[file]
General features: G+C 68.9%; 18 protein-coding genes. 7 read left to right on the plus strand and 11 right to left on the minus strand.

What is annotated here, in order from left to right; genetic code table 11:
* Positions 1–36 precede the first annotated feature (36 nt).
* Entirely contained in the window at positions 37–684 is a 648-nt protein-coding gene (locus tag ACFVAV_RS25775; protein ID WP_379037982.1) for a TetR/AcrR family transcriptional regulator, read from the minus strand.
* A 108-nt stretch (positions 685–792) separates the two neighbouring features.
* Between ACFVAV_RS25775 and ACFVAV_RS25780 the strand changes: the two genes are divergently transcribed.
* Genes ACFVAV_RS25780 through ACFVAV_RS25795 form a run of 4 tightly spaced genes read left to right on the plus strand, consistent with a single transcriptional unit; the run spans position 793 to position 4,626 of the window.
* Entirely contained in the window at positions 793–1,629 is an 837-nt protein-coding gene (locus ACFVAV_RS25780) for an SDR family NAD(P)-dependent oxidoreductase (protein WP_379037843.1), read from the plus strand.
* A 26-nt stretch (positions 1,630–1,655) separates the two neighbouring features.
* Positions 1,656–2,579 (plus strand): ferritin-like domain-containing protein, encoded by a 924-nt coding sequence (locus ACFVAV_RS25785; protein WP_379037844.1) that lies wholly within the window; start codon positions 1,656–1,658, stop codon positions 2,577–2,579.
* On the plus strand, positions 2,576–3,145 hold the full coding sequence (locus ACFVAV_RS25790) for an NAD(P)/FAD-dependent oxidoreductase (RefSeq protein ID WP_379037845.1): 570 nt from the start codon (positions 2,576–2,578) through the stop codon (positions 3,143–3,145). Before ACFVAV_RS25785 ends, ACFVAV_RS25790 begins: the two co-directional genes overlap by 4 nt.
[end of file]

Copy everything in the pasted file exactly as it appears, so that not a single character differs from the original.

General features: G+C 68.9%; 18 protein-coding genes. 7 read left to right on the plus strand and 11 right to left on the minus strand.

What is annotated here, in order from left to right; genetic code table 11:
* Positions 1–36 precede the first annotated feature (36 nt).
* Entirely contained in the window at positions 37–684 is a 648-nt protein-coding gene (locus tag ACFVAV_RS25775; protein ID WP_379037982.1) for a TetR/AcrR family transcriptional regulator, read from the minus strand.
* A 108-nt stretch (positions 685–792) separates the two neighbouring features.
* Between ACFVAV_RS25775 and ACFVAV_RS25780 the strand changes: the two genes are divergently transcribed.
* Genes ACFVAV_RS25780 through ACFVAV_RS25795 form a run of 4 tightly spaced genes read left to right on the plus strand, consistent with a single transcriptional unit; the run spans position 793 to position 4,626 of the window.
* Entirely contained in the window at positions 793–1,629 is an 837-nt protein-coding gene (locus ACFVAV_RS25780) for an SDR family NAD(P)-dependent oxidoreductase (protein WP_379037843.1), read from the plus strand.
* A 26-nt stretch (positions 1,630–1,655) separates the two neighbouring features.
* Positions 1,656–2,579 (plus strand): ferritin-like domain-containing protein, encoded by a 924-nt coding sequence (locus ACFVAV_RS25785; protein WP_379037844.1) that lies wholly within the window; start codon positions 1,656–1,658, stop codon positions 2,577–2,579.
* On the plus strand, positions 2,576–3,145 hold the full coding sequence (locus ACFVAV_RS25790) for an NAD(P)/FAD-dependent oxidoreductase (RefSeq protein ID WP_379037845.1): 570 nt from the start codon (positions 2,576–2,578) through the stop codon (positions 3,143–3,145). Before ACFVAV_RS25785 ends, ACFVAV_RS25790 begins: the two co-directional genes overlap by 4 nt.